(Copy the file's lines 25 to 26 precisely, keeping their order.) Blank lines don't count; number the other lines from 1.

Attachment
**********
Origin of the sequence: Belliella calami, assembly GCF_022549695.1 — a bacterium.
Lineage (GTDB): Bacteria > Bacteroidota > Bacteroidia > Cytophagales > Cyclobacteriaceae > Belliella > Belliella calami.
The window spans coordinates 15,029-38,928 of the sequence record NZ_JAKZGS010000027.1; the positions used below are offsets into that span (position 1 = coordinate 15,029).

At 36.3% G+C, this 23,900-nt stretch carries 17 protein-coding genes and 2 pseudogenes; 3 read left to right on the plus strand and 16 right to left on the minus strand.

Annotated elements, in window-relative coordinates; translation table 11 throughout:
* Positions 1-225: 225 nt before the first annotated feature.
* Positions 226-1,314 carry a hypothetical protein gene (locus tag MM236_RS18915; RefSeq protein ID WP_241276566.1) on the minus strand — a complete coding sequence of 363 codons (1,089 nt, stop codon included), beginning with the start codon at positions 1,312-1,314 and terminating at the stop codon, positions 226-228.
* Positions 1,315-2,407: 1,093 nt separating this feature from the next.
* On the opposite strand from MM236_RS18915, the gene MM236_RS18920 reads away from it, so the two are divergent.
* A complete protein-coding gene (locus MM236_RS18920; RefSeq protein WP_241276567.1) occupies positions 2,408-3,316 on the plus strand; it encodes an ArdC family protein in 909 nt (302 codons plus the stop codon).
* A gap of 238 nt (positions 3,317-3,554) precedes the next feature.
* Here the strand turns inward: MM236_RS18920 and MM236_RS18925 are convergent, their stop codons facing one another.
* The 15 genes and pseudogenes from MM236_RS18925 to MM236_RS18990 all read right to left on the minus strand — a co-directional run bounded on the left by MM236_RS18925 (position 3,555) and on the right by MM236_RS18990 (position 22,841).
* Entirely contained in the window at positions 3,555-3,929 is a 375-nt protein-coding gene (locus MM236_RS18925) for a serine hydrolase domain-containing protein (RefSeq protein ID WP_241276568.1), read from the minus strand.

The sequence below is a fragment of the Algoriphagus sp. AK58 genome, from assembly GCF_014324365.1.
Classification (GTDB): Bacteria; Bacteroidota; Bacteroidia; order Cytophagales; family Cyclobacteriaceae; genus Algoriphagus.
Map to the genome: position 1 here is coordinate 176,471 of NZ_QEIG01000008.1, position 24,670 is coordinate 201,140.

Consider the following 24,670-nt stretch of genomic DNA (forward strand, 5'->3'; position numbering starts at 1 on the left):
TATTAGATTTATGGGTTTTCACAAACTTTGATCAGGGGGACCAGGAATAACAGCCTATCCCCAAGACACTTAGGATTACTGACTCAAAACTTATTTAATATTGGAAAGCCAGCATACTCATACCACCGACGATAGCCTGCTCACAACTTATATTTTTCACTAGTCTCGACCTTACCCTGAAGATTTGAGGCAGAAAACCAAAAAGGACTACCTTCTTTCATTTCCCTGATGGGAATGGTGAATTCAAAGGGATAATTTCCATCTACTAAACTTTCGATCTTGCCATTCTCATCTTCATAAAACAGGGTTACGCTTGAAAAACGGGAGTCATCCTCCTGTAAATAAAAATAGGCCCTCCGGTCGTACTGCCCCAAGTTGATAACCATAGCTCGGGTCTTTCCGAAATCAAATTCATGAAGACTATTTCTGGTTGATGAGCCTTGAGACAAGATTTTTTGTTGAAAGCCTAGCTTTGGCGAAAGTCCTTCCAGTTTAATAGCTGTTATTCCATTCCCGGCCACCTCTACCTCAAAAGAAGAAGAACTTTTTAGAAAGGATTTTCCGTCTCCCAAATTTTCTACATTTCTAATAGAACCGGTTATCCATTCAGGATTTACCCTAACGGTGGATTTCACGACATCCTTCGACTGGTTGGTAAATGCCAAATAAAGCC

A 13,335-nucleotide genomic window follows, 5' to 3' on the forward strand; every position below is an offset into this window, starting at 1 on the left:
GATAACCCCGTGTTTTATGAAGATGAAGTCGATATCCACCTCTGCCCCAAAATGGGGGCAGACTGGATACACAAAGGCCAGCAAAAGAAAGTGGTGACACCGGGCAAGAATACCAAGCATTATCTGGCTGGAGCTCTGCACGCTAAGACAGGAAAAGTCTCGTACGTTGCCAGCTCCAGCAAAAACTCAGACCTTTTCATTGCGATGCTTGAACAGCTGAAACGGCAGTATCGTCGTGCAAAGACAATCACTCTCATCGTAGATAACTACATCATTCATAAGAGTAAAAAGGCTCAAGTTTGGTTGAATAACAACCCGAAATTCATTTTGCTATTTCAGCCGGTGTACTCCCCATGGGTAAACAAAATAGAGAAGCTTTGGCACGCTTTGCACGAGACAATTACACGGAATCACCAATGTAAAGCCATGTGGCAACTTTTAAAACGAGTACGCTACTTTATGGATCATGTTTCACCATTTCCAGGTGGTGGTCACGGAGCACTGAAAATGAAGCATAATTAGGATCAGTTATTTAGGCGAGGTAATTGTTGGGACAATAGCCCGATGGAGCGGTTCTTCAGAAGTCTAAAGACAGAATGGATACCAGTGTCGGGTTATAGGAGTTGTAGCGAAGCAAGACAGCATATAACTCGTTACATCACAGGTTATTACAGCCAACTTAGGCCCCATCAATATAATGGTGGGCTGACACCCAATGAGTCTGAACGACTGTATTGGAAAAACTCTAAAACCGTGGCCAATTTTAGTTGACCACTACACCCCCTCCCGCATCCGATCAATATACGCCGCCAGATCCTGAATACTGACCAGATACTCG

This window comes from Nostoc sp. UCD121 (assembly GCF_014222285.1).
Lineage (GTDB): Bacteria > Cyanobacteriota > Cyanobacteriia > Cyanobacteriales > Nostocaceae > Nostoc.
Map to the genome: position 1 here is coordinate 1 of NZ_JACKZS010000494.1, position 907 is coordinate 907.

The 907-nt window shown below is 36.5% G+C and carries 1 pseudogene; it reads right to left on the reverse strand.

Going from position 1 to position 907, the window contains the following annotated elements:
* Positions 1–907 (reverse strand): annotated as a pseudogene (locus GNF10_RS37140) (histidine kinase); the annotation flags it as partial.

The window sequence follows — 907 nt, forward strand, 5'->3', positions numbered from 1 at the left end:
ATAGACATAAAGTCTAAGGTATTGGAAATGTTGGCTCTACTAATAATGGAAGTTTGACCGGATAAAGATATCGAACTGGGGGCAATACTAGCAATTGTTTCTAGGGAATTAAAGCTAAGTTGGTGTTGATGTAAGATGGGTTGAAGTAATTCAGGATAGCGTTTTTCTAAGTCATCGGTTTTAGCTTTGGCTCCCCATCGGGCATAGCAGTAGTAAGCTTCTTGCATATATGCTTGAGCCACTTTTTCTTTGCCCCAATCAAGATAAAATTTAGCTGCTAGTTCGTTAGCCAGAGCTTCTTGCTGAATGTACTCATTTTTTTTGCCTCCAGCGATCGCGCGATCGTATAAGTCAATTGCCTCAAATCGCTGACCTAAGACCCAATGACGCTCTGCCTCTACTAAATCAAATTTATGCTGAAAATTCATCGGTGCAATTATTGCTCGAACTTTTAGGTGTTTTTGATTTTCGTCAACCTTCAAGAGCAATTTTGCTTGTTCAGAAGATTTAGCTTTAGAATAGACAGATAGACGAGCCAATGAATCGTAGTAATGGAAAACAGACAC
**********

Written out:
The 907-nt window shown below is 36.5% G+C and carries 1 pseudogene; it reads right to left on the reverse strand.

Going from position 1 to position 907, the window contains the following annotated elements: